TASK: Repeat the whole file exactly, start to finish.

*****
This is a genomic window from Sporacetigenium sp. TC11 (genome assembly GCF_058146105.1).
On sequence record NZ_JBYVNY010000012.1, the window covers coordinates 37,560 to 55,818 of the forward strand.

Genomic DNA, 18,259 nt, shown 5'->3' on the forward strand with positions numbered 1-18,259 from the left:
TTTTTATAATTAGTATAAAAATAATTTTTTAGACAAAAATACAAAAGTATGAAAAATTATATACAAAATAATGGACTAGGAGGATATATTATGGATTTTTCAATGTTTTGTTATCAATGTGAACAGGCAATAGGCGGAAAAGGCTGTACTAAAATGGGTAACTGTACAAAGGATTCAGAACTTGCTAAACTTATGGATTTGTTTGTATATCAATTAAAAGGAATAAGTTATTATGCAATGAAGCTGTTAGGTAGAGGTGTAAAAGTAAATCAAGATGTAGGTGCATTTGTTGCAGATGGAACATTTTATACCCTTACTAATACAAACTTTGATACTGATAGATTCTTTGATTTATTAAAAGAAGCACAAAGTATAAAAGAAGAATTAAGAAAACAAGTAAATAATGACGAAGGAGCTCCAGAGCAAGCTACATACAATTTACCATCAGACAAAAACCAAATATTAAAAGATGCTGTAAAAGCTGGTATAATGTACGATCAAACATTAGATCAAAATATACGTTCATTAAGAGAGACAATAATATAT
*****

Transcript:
This is a genomic window from Sporacetigenium sp. TC11 (genome assembly GCF_058146105.1).
On sequence record NZ_JBYVNY010000012.1, the window covers coordinates 37,560 to 55,818 of the forward strand.

Genomic DNA, 18,259 nt, shown 5'->3' on the forward strand with positions numbered 1-18,259 from the left:
TTTTTATAATTAGTATAAAAATAATTTTTTAGACAAAAATACAAAAGTATGAAAAATTATATACAAAATAATGGACTAGGAGGATATATTATGGATTTTTCAATGTTTTGTTATCAATGTGAACAGGCAATAGGCGGAAAAGGCTGTACTAAAATGGGTAACTGTACAAAGGATTCAGAACTTGCTAAACTTATGGATTTGTTTGTATATCAATTAAAAGGAATAAGTTATTATGCAATGAAGCTGTTAGGTAGAGGTGTAAAAGTAAATCAAGATGTAGGTGCATTTGTTGCAGATGGAACATTTTATACCCTTACTAATACAAACTTTGATACTGATAGATTCTTTGATTTATTAAAAGAAGCACAAAGTATAAAAGAAGAATTAAGAAAACAAGTAAATAATGACGAAGGAGCTCCAGAGCAAGCTACATACAATTTACCATCAGACAAAAACCAAATATTAAAAGATGCTGTAAAAGCTGGTATAATGTACGATCAAACATTAGATCAAAATATACGTTCATTAAGAGAGACAATAATATAT